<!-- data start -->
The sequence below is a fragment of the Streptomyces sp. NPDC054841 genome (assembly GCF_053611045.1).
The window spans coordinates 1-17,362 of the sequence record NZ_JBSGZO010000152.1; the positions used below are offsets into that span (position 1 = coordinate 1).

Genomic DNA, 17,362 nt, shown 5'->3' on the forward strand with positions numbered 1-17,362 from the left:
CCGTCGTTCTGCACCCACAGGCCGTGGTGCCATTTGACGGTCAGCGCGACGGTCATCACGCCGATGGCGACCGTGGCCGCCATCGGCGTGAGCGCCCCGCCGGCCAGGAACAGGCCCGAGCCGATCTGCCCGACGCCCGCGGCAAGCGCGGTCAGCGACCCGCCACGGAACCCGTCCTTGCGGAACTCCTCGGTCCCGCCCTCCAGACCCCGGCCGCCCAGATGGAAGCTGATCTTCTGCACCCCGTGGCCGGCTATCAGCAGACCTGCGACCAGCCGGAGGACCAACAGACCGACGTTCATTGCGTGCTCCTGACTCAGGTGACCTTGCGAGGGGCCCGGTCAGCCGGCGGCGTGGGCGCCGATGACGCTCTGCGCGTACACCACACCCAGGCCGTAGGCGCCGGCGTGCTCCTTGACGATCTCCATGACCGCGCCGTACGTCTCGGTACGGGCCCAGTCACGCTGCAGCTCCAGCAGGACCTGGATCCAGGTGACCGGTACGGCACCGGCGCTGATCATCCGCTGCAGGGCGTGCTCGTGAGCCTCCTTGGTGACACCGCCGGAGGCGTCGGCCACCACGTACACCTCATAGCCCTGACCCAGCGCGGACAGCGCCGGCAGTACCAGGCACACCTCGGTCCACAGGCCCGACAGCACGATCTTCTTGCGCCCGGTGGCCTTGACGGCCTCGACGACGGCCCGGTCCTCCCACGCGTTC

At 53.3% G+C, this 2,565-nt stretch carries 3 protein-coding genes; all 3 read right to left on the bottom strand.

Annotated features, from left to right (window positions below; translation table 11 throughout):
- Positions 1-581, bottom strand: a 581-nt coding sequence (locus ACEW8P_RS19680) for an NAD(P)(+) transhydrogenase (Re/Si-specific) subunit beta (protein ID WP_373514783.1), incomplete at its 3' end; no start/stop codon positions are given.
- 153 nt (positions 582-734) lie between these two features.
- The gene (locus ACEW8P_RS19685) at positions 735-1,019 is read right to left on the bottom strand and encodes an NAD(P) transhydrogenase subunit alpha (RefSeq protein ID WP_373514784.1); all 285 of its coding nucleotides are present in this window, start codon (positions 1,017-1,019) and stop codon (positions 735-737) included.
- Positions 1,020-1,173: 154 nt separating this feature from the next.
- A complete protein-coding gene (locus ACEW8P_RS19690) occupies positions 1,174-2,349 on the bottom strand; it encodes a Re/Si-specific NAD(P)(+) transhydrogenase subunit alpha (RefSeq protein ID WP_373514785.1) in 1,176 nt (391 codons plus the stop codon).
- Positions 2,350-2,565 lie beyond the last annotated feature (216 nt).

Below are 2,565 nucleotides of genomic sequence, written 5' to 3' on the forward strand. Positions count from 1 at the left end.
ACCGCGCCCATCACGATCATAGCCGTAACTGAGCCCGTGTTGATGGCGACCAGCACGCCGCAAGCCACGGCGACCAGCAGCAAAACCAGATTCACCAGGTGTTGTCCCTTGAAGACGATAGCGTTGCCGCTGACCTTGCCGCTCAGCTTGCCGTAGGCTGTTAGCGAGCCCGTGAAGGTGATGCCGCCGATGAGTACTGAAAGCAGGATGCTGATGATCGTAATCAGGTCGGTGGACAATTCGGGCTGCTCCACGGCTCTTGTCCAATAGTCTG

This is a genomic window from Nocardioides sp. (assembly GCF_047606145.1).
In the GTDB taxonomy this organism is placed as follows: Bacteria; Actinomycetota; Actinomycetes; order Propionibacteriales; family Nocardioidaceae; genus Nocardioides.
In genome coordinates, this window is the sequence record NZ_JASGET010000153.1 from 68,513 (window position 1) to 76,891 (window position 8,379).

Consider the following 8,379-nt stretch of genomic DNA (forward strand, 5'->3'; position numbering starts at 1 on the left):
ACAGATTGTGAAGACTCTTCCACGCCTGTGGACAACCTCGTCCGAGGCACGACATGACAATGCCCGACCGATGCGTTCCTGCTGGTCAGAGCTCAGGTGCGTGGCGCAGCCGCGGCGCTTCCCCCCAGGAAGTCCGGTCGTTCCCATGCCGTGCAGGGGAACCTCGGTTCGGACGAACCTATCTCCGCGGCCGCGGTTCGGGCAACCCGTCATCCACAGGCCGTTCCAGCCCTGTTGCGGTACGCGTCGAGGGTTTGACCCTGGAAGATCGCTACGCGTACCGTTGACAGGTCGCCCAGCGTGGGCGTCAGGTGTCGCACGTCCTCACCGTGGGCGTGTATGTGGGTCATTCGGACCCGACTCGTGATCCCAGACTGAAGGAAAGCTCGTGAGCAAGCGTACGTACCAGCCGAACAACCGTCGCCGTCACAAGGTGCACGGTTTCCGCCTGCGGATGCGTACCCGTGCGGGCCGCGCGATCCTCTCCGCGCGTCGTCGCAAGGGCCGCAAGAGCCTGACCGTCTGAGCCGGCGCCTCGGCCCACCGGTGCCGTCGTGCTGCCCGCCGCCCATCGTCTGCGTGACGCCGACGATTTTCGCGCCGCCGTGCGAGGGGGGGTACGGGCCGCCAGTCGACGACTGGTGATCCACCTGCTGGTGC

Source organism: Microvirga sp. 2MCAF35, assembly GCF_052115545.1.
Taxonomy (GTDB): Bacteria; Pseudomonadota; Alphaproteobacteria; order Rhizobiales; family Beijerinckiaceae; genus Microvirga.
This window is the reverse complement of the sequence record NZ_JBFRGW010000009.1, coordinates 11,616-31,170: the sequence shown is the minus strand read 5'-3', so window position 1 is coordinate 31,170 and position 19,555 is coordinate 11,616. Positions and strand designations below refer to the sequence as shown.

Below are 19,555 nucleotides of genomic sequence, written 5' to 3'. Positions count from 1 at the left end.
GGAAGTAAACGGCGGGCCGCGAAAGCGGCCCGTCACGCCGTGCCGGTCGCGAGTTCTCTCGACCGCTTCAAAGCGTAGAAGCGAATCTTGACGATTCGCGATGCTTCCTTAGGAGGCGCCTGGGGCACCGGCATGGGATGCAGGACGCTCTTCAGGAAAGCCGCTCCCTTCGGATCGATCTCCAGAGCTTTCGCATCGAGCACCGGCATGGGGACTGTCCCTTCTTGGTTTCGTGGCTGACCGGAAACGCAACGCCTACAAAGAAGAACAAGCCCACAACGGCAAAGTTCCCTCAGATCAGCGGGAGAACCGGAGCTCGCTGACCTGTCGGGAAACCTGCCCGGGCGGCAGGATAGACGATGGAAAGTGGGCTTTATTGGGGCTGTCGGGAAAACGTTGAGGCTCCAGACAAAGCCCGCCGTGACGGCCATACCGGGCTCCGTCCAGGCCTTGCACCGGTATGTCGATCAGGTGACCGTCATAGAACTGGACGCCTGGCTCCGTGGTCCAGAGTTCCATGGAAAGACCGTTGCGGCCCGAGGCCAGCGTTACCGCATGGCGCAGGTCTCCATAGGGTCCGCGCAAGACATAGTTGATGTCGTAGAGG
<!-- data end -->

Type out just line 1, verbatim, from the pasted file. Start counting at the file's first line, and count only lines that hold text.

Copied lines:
The sequence below is a fragment of the Streptomyces sp. NPDC054841 genome (assembly GCF_053611045.1).